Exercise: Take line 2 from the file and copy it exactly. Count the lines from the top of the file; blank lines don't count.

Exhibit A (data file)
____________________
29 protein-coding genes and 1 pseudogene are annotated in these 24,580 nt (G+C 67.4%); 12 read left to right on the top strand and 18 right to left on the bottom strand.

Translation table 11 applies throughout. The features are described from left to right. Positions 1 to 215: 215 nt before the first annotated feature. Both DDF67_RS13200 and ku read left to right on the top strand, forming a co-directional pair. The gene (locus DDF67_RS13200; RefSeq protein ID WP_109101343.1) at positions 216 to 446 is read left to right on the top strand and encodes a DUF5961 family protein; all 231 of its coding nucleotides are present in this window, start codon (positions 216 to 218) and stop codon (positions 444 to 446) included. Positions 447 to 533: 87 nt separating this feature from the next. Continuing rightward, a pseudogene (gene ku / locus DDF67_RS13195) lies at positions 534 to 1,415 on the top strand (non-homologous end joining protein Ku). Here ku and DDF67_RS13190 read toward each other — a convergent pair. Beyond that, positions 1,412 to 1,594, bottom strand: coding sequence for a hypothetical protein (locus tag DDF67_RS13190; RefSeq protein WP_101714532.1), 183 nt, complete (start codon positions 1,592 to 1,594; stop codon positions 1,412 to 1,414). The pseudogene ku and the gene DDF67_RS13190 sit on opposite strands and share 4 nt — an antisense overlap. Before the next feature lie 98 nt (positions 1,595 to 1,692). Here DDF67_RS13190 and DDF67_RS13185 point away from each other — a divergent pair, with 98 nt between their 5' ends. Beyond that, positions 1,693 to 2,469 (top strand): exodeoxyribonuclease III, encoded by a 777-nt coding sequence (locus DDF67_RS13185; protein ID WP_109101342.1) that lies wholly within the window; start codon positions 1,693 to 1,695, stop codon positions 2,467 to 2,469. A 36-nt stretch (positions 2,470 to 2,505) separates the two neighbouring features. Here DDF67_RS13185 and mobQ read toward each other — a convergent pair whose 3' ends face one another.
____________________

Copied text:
Translation table 11 applies throughout. The features are described from left to right. Positions 1 to 215: 215 nt before the first annotated feature. Both DDF67_RS13200 and ku read left to right on the top strand, forming a co-directional pair. The gene (locus DDF67_RS13200; RefSeq protein ID WP_109101343.1) at positions 216 to 446 is read left to right on the top strand and encodes a DUF5961 family protein; all 231 of its coding nucleotides are present in this window, start codon (positions 216 to 218) and stop codon (positions 444 to 446) included. Positions 447 to 533: 87 nt separating this feature from the next. Continuing rightward, a pseudogene (gene ku / locus DDF67_RS13195) lies at positions 534 to 1,415 on the top strand (non-homologous end joining protein Ku). Here ku and DDF67_RS13190 read toward each other — a convergent pair. Beyond that, positions 1,412 to 1,594, bottom strand: coding sequence for a hypothetical protein (locus tag DDF67_RS13190; RefSeq protein WP_101714532.1), 183 nt, complete (start codon positions 1,592 to 1,594; stop codon positions 1,412 to 1,414). The pseudogene ku and the gene DDF67_RS13190 sit on opposite strands and share 4 nt — an antisense overlap. Before the next feature lie 98 nt (positions 1,595 to 1,692). Here DDF67_RS13190 and DDF67_RS13185 point away from each other — a divergent pair, with 98 nt between their 5' ends. Beyond that, positions 1,693 to 2,469 (top strand): exodeoxyribonuclease III, encoded by a 777-nt coding sequence (locus DDF67_RS13185; protein ID WP_109101342.1) that lies wholly within the window; start codon positions 1,693 to 1,695, stop codon positions 2,467 to 2,469. A 36-nt stretch (positions 2,470 to 2,505) separates the two neighbouring features. Here DDF67_RS13185 and mobQ read toward each other — a convergent pair whose 3' ends face one another.